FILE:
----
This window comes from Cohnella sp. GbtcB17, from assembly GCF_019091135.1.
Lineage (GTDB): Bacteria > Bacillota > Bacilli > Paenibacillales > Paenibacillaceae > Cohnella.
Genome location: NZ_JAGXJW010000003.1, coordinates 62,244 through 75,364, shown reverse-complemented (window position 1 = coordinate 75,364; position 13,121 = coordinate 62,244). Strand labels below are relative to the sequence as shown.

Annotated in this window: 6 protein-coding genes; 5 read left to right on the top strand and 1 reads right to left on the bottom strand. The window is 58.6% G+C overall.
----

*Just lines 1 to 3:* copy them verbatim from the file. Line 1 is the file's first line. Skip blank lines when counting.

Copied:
This window comes from Cohnella sp. GbtcB17, from assembly GCF_019091135.1.
Lineage (GTDB): Bacteria > Bacillota > Bacilli > Paenibacillales > Paenibacillaceae > Cohnella.
Genome location: NZ_JAGXJW010000003.1, coordinates 62,244 through 75,364, shown reverse-complemented (window position 1 = coordinate 75,364; position 13,121 = coordinate 62,244). Strand labels below are relative to the sequence as shown.